Lübeck, Ernst, Dutch pianist and composer, son of Johann Heinrich Lübeck and brother of Louis Lübeck; b. The Hague, Aug. 24,1829; d. Paris, Sept. 17,1876. He was trained as a pianist by his father, and as a youth made a voyage to America, playing concerts in the U.S., Mexico, and Peru (1849–54). He then settled in Paris, where he acquired the reputation of a virtuoso; Berlioz wrote enthusiastically about his playing. He became mentally unbalanced following the events of the Paris Commune of 1871. He wrote some pleasing salon pieces for Piano, among them Berceuse, Tarentelle, Polonaise, Trilby the Sprite, and Rêverie caractéristique.
—Nicolas Slonimsky/Laura Kuhn/Dennis McIntire
"Lübeck, Ernst." Baker’s Biographical Dictionary of Musicians. . Encyclopedia.com. (September 19, 2018). http://www.encyclopedia.com/arts/dictionaries-thesauruses-pictures-and-press-releases/lubeck-ernst
"Lübeck, Ernst." Baker’s Biographical Dictionary of Musicians. . Retrieved September 19, 2018 from Encyclopedia.com: http://www.encyclopedia.com/arts/dictionaries-thesauruses-pictures-and-press-releases/lubeck-ernst
Encyclopedia.com gives you the ability to cite reference entries and articles according to common styles from the Modern Language Association (MLA), The Chicago Manual of Style, and the American Psychological Association (APA).
Within the “Cite this article” tool, pick a style to see how all available information looks when formatted according to that style. Then, copy and paste the text into your bibliography or works cited list.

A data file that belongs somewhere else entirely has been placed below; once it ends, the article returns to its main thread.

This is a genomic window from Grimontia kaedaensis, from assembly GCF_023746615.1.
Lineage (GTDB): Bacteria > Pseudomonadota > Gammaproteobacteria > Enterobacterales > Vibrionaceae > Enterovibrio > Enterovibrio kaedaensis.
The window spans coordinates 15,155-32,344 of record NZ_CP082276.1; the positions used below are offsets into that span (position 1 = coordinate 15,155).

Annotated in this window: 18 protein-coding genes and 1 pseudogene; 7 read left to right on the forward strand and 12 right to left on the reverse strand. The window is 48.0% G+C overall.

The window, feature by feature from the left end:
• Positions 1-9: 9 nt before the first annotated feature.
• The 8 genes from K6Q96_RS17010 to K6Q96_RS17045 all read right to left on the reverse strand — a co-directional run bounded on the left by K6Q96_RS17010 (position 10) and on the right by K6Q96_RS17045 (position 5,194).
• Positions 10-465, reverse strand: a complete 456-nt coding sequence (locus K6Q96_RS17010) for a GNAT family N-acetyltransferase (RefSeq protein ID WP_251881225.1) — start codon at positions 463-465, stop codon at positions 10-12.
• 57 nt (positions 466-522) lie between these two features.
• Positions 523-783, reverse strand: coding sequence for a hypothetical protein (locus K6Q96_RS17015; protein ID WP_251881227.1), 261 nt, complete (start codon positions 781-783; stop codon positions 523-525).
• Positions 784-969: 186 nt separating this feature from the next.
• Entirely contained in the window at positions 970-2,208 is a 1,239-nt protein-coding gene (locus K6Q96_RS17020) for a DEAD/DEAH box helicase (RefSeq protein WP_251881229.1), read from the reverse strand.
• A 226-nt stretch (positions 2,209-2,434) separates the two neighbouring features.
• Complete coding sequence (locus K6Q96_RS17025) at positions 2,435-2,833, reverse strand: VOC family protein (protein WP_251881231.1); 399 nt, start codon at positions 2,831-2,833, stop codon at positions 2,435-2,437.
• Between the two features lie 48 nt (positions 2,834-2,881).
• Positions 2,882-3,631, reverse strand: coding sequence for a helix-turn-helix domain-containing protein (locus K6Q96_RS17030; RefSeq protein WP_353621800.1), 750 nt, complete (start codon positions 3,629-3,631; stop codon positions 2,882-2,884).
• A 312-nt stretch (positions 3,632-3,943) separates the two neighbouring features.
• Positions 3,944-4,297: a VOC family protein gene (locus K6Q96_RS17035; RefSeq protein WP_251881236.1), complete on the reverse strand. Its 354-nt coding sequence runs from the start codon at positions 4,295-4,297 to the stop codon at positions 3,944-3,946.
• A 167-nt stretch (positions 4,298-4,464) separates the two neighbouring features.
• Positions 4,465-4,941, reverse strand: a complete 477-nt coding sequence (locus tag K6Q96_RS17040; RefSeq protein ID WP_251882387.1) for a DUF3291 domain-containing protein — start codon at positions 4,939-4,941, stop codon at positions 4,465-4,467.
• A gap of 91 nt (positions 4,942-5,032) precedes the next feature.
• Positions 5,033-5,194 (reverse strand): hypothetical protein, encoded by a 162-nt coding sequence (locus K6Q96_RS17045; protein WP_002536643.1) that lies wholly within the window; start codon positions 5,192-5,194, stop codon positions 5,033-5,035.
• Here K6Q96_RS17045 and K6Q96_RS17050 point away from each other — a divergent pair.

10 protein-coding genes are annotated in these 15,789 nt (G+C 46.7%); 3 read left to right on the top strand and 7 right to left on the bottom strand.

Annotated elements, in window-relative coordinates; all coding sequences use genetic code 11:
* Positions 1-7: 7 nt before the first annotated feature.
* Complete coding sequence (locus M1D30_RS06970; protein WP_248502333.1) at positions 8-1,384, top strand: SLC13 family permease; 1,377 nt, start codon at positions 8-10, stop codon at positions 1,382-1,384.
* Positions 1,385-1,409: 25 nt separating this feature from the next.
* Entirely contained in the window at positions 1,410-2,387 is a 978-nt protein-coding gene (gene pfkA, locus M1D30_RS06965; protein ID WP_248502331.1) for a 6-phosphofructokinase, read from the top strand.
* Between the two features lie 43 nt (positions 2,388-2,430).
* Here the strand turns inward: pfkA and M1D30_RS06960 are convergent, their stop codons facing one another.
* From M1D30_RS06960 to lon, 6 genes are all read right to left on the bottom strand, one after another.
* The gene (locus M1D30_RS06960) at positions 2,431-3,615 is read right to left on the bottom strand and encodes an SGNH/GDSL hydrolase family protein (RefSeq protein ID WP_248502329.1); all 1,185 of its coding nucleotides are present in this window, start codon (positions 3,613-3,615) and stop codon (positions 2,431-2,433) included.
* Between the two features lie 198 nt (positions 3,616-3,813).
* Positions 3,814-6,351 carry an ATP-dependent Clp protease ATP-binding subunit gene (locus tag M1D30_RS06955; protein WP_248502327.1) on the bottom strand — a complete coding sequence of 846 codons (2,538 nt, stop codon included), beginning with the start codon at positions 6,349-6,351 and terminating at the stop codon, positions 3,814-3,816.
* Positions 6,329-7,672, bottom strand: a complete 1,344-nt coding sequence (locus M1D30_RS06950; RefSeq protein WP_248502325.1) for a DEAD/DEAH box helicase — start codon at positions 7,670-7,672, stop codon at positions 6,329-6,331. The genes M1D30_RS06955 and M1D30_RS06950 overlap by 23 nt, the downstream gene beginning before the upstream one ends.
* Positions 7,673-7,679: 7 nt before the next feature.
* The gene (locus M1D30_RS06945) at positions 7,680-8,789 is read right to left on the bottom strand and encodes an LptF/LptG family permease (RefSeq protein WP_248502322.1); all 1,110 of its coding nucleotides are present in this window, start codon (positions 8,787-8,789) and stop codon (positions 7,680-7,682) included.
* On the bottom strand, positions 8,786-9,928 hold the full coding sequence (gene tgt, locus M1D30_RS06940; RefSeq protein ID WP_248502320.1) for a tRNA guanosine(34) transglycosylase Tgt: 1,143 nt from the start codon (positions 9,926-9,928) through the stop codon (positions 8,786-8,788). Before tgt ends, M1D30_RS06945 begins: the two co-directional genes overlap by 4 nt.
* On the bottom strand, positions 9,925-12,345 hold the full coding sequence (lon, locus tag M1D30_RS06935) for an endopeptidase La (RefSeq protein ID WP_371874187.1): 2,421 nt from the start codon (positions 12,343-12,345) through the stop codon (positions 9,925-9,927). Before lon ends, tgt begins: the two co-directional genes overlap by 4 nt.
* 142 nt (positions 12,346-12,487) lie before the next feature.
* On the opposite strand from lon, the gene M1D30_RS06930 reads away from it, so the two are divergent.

Because each style has its own formatting nuances that evolve over time and not all information is available for every reference entry or article, Encyclopedia.com cannot guarantee each citation it generates. Therefore, it’s best to use Encyclopedia.com citations as a starting point before checking the style against your school or publication’s requirements and the most-recent information available at these sites:
Modern Language Association
The Chicago Manual of Style
American Psychological Association
- Most online reference entries and articles do not have page numbers. Therefore, that information is unavailable for most Encyclopedia.com content. However, the date of retrieval is often important. Refer to each style’s convention regarding the best way to format page numbers and retrieval dates.
- In addition to the MLA, Chicago, and APA styles, your school, university, publication, or institution may have its own requirements for citations. Therefore, be sure to refer to those guidelines when editing your bibliography or works cited list.